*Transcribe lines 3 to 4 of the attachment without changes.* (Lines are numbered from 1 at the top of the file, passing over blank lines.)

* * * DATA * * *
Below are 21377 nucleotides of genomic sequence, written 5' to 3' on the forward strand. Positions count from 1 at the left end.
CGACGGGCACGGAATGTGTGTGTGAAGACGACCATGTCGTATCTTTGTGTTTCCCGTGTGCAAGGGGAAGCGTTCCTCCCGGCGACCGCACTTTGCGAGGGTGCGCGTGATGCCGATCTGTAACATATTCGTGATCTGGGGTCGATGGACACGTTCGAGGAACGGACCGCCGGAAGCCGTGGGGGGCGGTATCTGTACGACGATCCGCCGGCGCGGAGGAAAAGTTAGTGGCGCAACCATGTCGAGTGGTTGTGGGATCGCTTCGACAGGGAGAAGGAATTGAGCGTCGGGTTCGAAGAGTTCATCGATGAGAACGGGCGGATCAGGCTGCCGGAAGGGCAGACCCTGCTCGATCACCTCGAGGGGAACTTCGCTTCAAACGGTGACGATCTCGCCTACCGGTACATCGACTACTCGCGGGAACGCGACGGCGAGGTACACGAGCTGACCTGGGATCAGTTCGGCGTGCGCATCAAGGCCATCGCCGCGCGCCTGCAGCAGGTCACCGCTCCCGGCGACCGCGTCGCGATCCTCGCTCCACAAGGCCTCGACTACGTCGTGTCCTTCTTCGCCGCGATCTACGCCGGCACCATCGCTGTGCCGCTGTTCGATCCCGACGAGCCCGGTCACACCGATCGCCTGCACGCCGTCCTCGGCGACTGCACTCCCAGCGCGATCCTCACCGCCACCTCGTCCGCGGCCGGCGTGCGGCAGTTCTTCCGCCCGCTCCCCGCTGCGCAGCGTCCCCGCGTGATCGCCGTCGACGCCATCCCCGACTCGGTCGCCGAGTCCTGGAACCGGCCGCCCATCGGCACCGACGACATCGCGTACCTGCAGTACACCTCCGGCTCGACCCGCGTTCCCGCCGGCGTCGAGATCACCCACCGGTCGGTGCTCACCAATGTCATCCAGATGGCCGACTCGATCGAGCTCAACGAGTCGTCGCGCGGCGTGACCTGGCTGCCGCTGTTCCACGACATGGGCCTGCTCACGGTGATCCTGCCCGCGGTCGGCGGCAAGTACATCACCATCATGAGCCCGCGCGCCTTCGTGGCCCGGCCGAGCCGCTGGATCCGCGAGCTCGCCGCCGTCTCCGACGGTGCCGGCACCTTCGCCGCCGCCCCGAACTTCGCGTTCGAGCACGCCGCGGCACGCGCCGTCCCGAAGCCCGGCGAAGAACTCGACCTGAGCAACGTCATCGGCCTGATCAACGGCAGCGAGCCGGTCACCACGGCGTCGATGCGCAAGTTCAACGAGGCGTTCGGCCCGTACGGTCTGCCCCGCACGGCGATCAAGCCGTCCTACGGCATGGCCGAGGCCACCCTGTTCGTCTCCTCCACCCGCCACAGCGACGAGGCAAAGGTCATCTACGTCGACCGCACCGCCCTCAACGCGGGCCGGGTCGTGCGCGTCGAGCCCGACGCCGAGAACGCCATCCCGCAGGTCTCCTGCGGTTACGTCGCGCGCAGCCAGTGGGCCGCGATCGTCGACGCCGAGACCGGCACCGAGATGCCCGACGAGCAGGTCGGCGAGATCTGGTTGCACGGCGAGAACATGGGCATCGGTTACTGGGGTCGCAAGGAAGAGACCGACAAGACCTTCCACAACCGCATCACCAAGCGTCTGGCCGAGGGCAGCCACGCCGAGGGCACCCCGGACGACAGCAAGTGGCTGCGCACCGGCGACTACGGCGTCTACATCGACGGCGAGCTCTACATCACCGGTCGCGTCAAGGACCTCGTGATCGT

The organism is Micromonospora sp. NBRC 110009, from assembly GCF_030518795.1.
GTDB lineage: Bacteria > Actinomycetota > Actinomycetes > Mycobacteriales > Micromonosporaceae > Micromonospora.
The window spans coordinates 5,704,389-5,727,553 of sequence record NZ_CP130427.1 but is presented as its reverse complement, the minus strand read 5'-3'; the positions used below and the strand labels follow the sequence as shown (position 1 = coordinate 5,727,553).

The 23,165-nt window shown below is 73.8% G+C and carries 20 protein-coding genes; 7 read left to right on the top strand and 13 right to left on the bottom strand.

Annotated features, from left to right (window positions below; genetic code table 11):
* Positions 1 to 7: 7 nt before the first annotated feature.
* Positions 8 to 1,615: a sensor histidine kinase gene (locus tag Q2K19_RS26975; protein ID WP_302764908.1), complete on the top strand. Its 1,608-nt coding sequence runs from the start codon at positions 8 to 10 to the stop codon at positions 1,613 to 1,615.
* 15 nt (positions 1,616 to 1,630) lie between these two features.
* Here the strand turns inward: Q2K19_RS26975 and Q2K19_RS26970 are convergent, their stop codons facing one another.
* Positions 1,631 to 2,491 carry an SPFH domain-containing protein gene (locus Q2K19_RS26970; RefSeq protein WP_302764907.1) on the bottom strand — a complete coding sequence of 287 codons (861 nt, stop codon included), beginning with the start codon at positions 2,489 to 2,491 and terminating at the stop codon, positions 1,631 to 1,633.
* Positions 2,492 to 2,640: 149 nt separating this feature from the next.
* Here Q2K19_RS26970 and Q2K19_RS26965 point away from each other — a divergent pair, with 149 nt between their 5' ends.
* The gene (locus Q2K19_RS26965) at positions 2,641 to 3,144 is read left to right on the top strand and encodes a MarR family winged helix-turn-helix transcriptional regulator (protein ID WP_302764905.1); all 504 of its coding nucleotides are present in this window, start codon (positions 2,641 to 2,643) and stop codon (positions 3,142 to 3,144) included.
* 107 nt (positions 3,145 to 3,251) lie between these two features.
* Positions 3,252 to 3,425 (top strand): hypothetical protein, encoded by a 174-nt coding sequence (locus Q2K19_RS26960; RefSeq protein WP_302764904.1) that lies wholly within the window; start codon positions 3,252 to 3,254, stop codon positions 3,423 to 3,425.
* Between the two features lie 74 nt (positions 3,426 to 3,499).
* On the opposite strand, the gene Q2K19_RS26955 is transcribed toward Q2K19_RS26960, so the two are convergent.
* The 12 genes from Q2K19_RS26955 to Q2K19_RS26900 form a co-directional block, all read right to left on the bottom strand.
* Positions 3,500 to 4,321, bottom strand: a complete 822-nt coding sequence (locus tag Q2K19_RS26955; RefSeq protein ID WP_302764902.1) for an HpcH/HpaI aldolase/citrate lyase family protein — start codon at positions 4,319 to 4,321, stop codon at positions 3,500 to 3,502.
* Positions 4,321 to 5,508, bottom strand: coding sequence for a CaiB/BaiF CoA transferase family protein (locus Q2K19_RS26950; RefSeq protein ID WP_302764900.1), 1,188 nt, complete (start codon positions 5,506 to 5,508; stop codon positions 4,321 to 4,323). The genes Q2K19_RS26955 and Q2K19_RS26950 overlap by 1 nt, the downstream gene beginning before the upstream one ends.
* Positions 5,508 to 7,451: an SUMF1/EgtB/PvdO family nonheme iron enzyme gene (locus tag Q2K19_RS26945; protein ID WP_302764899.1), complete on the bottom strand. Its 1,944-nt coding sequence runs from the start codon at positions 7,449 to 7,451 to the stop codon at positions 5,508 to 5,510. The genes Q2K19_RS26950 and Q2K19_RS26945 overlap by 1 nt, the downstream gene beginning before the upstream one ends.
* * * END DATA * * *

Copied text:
The organism is Micromonospora sp. NBRC 110009, from assembly GCF_030518795.1.
GTDB lineage: Bacteria > Actinomycetota > Actinomycetes > Mycobacteriales > Micromonosporaceae > Micromonospora.